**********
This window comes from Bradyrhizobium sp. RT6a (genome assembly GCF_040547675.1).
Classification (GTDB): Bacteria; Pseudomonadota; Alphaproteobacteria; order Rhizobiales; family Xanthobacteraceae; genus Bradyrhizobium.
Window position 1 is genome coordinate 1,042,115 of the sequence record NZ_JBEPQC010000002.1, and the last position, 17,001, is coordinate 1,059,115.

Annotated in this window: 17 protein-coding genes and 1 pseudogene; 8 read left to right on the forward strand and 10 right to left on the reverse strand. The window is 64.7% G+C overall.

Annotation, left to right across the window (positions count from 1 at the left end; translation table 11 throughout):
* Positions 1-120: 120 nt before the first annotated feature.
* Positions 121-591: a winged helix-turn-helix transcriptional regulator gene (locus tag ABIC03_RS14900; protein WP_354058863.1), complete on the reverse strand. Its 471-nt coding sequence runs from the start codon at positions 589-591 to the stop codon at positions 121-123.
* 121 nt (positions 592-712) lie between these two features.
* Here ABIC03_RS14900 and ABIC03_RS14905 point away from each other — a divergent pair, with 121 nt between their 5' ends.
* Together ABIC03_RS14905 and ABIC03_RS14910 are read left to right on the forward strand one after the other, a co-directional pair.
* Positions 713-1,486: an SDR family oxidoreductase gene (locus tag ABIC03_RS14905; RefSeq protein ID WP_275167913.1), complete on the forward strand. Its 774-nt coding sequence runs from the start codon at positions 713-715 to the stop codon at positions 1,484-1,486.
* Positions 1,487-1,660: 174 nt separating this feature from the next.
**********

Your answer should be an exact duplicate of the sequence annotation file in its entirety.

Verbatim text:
This window comes from Bradyrhizobium sp. RT6a (genome assembly GCF_040547675.1).
Classification (GTDB): Bacteria; Pseudomonadota; Alphaproteobacteria; order Rhizobiales; family Xanthobacteraceae; genus Bradyrhizobium.
Window position 1 is genome coordinate 1,042,115 of the sequence record NZ_JBEPQC010000002.1, and the last position, 17,001, is coordinate 1,059,115.

Annotated in this window: 17 protein-coding genes and 1 pseudogene; 8 read left to right on the forward strand and 10 right to left on the reverse strand. The window is 64.7% G+C overall.

Annotation, left to right across the window (positions count from 1 at the left end; translation table 11 throughout):
* Positions 1-120: 120 nt before the first annotated feature.
* Positions 121-591: a winged helix-turn-helix transcriptional regulator gene (locus tag ABIC03_RS14900; protein WP_354058863.1), complete on the reverse strand. Its 471-nt coding sequence runs from the start codon at positions 589-591 to the stop codon at positions 121-123.
* 121 nt (positions 592-712) lie between these two features.
* Here ABIC03_RS14900 and ABIC03_RS14905 point away from each other — a divergent pair, with 121 nt between their 5' ends.
* Together ABIC03_RS14905 and ABIC03_RS14910 are read left to right on the forward strand one after the other, a co-directional pair.
* Positions 713-1,486: an SDR family oxidoreductase gene (locus tag ABIC03_RS14905; RefSeq protein ID WP_275167913.1), complete on the forward strand. Its 774-nt coding sequence runs from the start codon at positions 713-715 to the stop codon at positions 1,484-1,486.
* Positions 1,487-1,660: 174 nt separating this feature from the next.